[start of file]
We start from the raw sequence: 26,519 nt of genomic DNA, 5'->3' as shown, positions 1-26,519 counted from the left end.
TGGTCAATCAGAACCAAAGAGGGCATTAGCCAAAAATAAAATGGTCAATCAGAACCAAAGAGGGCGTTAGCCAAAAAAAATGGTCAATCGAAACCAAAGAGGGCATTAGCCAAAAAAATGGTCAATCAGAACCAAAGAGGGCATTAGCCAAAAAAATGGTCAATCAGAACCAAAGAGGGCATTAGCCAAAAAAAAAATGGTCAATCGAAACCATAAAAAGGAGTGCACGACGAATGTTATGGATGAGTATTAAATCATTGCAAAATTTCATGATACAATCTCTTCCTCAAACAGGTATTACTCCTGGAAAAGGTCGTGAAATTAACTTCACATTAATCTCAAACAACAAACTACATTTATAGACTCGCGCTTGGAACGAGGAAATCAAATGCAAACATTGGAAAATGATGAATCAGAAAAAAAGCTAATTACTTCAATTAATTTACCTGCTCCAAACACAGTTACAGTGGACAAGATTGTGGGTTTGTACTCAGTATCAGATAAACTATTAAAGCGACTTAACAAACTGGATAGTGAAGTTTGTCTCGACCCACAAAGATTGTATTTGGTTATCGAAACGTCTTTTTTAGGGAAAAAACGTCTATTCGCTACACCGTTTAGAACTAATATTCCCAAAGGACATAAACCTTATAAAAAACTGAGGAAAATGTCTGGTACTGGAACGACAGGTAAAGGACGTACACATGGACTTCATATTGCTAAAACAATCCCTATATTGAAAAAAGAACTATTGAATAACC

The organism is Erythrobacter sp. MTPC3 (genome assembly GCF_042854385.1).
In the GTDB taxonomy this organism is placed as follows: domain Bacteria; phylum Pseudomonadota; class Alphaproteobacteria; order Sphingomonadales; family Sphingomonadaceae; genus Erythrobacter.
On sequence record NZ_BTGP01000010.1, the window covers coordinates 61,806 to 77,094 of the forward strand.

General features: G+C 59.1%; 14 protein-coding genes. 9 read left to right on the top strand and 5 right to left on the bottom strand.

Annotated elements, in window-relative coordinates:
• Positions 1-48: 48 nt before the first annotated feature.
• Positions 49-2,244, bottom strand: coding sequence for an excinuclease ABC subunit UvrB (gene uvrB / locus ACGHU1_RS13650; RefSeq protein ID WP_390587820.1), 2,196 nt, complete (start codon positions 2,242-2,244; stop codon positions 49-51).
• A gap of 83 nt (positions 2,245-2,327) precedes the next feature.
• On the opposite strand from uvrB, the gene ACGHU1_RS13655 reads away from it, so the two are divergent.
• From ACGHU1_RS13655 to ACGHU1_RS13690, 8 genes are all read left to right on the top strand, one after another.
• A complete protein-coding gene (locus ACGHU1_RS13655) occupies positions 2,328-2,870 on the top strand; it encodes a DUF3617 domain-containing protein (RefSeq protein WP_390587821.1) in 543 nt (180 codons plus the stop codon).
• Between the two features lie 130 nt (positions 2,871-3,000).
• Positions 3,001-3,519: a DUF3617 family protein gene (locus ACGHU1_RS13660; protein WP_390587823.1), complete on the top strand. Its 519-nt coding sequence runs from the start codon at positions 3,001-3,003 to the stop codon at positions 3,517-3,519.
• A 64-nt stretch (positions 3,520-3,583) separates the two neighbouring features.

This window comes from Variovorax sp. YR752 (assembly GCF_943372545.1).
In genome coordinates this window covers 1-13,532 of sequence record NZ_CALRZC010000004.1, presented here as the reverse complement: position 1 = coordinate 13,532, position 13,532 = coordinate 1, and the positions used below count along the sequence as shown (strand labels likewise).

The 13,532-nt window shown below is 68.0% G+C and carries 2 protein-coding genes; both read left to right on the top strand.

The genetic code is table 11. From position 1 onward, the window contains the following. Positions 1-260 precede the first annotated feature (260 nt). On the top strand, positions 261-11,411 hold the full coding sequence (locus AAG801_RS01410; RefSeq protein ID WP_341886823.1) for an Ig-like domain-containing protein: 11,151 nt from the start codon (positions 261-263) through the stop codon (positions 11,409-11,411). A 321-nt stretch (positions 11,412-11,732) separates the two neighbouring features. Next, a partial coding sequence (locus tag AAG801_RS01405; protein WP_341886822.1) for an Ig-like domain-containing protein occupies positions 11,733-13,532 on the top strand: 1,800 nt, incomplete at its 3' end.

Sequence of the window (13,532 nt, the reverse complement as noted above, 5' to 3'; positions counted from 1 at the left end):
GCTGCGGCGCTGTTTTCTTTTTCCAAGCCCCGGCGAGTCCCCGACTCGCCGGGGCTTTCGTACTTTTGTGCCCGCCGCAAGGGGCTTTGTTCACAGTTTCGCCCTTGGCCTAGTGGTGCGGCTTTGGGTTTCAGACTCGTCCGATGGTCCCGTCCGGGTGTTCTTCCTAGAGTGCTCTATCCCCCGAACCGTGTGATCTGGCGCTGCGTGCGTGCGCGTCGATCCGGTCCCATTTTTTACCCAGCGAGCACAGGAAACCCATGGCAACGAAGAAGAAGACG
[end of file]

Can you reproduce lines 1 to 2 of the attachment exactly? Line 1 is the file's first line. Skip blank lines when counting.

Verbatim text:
We start from the raw sequence: 26,519 nt of genomic DNA, 5'->3' as shown, positions 1-26,519 counted from the left end.
TGGTCAATCAGAACCAAAGAGGGCATTAGCCAAAAATAAAATGGTCAATCAGAACCAAAGAGGGCGTTAGCCAAAAAAAATGGTCAATCGAAACCAAAGAGGGCATTAGCCAAAAAAATGGTCAATCAGAACCAAAGAGGGCATTAGCCAAAAAAATGGTCAATCAGAACCAAAGAGGGCATTAGCCAAAAAAAAAATGGTCAATCGAAACCATAAAAAGGAGTGCACGACGAATGTTATGGATGAGTATTAAATCATTGCAAAATTTCATGATACAATCTCTTCCTCAAACAGGTATTACTCCTGGAAAAGGTCGTGAAATTAACTTCACATTAATCTCAAACAACAAACTACATTTATAGACTCGCGCTTGGAACGAGGAAATCAAATGCAAACATTGGAAAATGATGAATCAGAAAAAAAGCTAATTACTTCAATTAATTTACCTGCTCCAAACACAGTTACAGTGGACAAGATTGTGGGTTTGTACTCAGTATCAGATAAACTATTAAAGCGACTTAACAAACTGGATAGTGAAGTTTGTCTCGACCCACAAAGATTGTATTTGGTTATCGAAACGTCTTTTTTAGGGAAAAAACGTCTATTCGCTACACCGTTTAGAACTAATATTCCCAAAGGACATAAACCTTATAAAAAACTGAGGAAAATGTCTGGTACTGGAACGACAGGTAAAGGACGTACACATGGACTTCATATTGCTAAAACAATCCCTATATTGAAAAAAGAACTATTGAATAACC